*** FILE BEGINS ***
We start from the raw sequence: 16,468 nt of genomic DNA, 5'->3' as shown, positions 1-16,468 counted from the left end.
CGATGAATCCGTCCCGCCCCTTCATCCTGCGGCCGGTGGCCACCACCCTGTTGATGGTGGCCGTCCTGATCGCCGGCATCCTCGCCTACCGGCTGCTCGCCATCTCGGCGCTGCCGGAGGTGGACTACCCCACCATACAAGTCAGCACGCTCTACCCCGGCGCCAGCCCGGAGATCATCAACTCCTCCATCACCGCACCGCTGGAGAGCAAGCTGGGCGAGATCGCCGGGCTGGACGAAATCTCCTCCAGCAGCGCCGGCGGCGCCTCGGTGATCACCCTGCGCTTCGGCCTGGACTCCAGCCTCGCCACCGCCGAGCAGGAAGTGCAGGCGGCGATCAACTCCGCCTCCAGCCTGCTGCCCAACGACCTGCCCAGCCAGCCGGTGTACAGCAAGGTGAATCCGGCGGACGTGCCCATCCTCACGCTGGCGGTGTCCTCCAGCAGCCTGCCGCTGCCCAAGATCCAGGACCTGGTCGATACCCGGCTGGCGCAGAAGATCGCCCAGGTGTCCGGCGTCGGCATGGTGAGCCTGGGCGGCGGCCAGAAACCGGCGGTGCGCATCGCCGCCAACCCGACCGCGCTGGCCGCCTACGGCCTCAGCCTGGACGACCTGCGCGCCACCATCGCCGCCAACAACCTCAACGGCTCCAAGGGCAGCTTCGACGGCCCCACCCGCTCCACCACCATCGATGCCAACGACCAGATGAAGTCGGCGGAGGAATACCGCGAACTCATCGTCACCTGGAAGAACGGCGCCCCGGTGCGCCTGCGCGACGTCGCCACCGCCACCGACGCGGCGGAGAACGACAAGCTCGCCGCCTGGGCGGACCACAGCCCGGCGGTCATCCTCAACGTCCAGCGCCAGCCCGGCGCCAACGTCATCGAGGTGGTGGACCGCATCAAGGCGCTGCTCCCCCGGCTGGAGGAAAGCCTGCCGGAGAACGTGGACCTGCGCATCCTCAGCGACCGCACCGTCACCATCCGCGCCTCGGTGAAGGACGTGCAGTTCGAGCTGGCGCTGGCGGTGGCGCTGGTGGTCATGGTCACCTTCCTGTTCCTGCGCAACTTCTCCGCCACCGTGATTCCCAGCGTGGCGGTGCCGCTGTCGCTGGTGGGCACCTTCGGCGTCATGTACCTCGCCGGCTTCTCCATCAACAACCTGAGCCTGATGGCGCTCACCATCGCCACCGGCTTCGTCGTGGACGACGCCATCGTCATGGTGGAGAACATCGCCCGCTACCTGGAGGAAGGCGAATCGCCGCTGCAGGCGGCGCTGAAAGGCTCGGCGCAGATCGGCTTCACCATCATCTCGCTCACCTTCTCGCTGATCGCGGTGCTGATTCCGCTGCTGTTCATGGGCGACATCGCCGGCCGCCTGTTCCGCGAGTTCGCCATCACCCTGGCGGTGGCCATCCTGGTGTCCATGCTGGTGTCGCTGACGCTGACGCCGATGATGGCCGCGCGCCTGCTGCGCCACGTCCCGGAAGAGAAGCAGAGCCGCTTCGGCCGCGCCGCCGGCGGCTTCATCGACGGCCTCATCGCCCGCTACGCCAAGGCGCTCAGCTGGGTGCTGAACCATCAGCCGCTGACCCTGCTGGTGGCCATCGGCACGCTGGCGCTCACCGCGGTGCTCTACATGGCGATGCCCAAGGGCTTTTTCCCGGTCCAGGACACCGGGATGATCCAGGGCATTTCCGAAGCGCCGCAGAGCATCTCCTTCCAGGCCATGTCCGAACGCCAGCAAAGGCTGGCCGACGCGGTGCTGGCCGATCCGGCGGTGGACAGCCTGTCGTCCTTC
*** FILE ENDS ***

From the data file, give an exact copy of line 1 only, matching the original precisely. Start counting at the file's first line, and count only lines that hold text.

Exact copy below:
We start from the raw sequence: 16,468 nt of genomic DNA, 5'->3' as shown, positions 1-16,468 counted from the left end.